A Newbie’s Guide to iNaturalist

A 1 Minute Summary of this Post

iNaturalist is an amazing web site that has a corresponding phone app. It represents one of the largest and most accessible citizen science projects in the world, and provides you an opportunity to learn from experts.

Here is how they describe it: “One of the world’s most popular nature apps, iNaturalist helps you identify the plants and animals around you. Get connected with a community of over a million scientists and naturalists who can help you learn more about nature! What’s more, by recording and sharing your observations, you’ll create research quality data for scientists working to better understand and protect nature. iNaturalist is a joint initiative by the California Academy of Sciences and the National Geographic Society.”

On the surface, it can appear to have a steep learning curve. This post describes what I’ve learned in 2.5 months of heavy use (2000 observations submitted).

A tiny golden-bronze colored Jumping Spider (Buttonhook Leaf-beetle Jumping Spider, Sassacus vitus) that I found in my yard, and probably would never have noticed, much less identified, without iNaturalist.

Irrational Ignorance

I’m pretty tech-literate. I’ve been working in Silicon Valley pretty much since 1998. I took primarily electrical engineering and computer science courses at University. My career has been engineering or engineering management.

However, when I was first introduced to iNaturalist in 2016, I found it kind of overwhelming. And When I was re-introduced to it in 2019, I didn’t give it much of a chance.

A COVID-based Re-introduction

But COVID-19 came along, causing me to work from home starting in March. I saw that many of my friends and family were either out of work, or cooped up at home working.

I was concerned that all of this indoor time would cause me, and my friends, to lose touch with nature. I decided that I’d start a deliberate practice of searching my own yard for animal life. It started with what I was familiar with – the “macro fauna” of my backyard. Birds, squirrels, nighttime raccoons, opossum, etc. And butterflies and dragonflies – the latter are decent in my yard largely because my neighbor has had a large pond for 25+ years.

Then, I started watching the other insects, and an entire new world opened. What were these tiny bee-like insects that hover over their flowers? (Turns out, they are colloquially called Hover Flies). What about all the tiny spiders, only 5-10mm in length?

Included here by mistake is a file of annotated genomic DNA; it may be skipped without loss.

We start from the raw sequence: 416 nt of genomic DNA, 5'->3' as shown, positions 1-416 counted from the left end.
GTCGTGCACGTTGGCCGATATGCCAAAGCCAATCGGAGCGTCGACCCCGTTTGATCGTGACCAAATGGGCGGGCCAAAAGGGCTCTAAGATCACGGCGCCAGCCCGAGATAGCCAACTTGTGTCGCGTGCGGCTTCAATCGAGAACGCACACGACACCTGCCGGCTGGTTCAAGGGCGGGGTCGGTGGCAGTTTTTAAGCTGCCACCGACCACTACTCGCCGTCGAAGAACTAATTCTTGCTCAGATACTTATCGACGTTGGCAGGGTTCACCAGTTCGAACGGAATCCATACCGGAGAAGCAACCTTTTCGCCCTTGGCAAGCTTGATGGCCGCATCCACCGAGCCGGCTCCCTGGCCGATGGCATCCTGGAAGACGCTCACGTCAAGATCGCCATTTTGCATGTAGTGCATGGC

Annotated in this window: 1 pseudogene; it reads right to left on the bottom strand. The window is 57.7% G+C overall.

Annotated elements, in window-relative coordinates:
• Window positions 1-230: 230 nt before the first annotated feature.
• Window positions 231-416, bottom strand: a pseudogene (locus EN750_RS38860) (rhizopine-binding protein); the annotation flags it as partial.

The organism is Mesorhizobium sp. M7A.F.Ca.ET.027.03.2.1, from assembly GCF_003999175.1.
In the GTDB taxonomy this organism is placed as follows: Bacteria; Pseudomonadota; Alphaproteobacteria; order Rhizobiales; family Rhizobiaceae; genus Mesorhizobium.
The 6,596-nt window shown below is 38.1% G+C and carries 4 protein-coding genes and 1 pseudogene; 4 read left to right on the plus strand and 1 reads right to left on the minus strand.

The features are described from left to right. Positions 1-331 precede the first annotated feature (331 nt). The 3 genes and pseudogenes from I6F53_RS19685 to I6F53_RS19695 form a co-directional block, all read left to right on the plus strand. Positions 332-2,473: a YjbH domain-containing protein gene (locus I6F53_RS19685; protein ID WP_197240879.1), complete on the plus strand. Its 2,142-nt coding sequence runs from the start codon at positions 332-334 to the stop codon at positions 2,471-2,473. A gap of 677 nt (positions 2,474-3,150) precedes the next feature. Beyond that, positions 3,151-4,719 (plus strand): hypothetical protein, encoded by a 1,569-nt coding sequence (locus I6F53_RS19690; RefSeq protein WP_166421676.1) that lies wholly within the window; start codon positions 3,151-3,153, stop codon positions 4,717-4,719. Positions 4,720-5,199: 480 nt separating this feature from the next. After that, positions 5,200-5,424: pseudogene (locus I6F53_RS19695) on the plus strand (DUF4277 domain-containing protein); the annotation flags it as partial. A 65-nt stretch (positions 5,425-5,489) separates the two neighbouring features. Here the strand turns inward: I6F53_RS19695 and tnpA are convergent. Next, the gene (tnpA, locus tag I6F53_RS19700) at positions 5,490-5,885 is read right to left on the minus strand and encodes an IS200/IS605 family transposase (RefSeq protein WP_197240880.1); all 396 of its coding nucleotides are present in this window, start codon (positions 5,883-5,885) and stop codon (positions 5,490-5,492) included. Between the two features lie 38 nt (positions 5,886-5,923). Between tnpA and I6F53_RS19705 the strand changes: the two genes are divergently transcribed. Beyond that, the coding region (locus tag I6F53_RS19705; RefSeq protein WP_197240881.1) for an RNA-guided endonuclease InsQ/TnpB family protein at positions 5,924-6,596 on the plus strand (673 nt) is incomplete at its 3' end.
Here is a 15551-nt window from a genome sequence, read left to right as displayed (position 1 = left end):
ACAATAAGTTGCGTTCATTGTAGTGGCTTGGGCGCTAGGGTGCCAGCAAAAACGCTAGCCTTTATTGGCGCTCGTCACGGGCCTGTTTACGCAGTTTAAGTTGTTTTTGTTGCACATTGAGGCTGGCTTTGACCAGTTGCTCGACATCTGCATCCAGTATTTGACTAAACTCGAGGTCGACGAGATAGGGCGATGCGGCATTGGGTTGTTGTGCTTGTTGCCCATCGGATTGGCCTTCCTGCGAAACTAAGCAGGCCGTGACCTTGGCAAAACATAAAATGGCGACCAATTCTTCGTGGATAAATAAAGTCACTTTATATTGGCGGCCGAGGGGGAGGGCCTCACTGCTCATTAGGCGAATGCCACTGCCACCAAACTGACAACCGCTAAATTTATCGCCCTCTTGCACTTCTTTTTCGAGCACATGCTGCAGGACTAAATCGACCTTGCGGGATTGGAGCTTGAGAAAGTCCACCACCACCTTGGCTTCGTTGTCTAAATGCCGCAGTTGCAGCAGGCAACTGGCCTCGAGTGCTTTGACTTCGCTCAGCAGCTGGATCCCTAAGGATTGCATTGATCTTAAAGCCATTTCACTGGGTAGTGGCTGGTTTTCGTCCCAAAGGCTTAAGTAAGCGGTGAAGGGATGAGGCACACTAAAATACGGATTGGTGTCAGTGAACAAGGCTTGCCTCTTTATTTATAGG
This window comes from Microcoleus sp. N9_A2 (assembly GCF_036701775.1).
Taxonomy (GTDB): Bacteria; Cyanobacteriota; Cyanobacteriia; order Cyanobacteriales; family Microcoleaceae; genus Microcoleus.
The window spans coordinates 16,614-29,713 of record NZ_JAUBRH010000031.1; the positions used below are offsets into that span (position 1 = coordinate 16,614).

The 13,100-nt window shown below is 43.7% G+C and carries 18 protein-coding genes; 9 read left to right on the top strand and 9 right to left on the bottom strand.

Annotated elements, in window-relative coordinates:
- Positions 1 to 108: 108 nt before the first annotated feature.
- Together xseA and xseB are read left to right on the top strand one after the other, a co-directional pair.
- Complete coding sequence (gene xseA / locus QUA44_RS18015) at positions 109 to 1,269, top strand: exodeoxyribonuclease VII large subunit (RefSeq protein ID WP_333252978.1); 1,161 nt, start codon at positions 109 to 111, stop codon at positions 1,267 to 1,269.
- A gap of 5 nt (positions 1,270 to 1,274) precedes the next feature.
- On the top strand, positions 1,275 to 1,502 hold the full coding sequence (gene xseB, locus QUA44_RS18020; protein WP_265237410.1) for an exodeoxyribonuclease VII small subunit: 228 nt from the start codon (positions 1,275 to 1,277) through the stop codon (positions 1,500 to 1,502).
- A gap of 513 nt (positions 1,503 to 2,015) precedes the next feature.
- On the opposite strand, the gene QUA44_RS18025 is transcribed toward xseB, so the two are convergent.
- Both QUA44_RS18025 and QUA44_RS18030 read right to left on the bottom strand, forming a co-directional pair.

Oblique Stripetail, Allograpta obliqua, a common hover fly and beneficial pollinator that I learned about through iNaturalist

Enter iNaturalist

I had installed an app called Seek a long time ago at the recommendation of a fellow volunteer at the Open Space Authority. Seek lets you point your phone at an organism and it gives you an ID using Artificial Intelligence (AI). I enjoyed this – but quickly learned that it is very limited. Often, it could only identify at genus, or family, or even order. That wasn’t very satisfying.

A quick aside: Seek is still a great app, and many like to introduce it to kids, since it provides game-like incentives to identify more items, and it doesn’t have any social component like iNaturalist. But I digress…

Then I started discovering some mis-identifications when I’d share my photos.

I don’t remember how or why, but I decided to upload a few photos to iNaturalist, and discovered that it had a more thorough AI. It suggests an ordered list of best guesses, and lets you decide what to go with. And then, other iNat users chime in with confirmation or disagreements, or better suggestions.

Further, iNat offered a ton of data to look at – range maps, other photos, frequency of observations by time of year, and more.

iNaturalist is Life Changing

Yes, this sounds a bit hyperbolic. But through iNaturalist, I’ve been able to satisfy a core need for me – to give a name and category to things I observe. But, unexpectedly, this had led to a much deeper curiosity to learn even more.